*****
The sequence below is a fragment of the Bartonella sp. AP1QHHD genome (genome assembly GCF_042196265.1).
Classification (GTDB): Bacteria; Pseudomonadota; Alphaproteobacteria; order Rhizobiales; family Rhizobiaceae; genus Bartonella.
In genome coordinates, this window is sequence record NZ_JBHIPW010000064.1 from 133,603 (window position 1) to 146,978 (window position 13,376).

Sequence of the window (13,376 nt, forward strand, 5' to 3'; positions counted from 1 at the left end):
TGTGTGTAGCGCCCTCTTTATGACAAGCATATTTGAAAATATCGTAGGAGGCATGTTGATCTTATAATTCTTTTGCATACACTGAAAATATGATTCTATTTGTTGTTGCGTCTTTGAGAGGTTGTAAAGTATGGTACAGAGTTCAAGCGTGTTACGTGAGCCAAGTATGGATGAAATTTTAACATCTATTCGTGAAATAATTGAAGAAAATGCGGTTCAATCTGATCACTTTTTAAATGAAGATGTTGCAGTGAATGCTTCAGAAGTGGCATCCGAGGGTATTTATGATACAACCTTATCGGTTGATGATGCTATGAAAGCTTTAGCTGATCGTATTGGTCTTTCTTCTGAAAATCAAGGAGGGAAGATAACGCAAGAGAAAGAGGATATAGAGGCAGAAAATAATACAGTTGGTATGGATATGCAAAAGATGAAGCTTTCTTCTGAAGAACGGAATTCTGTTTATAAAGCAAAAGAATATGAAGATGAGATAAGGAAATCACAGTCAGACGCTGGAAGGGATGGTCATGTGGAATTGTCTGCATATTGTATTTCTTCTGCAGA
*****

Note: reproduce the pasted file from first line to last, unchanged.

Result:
The sequence below is a fragment of the Bartonella sp. AP1QHHD genome (genome assembly GCF_042196265.1).
Classification (GTDB): Bacteria; Pseudomonadota; Alphaproteobacteria; order Rhizobiales; family Rhizobiaceae; genus Bartonella.
In genome coordinates, this window is sequence record NZ_JBHIPW010000064.1 from 133,603 (window position 1) to 146,978 (window position 13,376).

Sequence of the window (13,376 nt, forward strand, 5' to 3'; positions counted from 1 at the left end):
TGTGTGTAGCGCCCTCTTTATGACAAGCATATTTGAAAATATCGTAGGAGGCATGTTGATCTTATAATTCTTTTGCATACACTGAAAATATGATTCTATTTGTTGTTGCGTCTTTGAGAGGTTGTAAAGTATGGTACAGAGTTCAAGCGTGTTACGTGAGCCAAGTATGGATGAAATTTTAACATCTATTCGTGAAATAATTGAAGAAAATGCGGTTCAATCTGATCACTTTTTAAATGAAGATGTTGCAGTGAATGCTTCAGAAGTGGCATCCGAGGGTATTTATGATACAACCTTATCGGTTGATGATGCTATGAAAGCTTTAGCTGATCGTATTGGTCTTTCTTCTGAAAATCAAGGAGGGAAGATAACGCAAGAGAAAGAGGATATAGAGGCAGAAAATAATACAGTTGGTATGGATATGCAAAAGATGAAGCTTTCTTCTGAAGAACGGAATTCTGTTTATAAAGCAAAAGAATATGAAGATGAGATAAGGAAATCACAGTCAGACGCTGGAAGGGATGGTCATGTGGAATTGTCTGCATATTGTATTTCTTCTGCAGA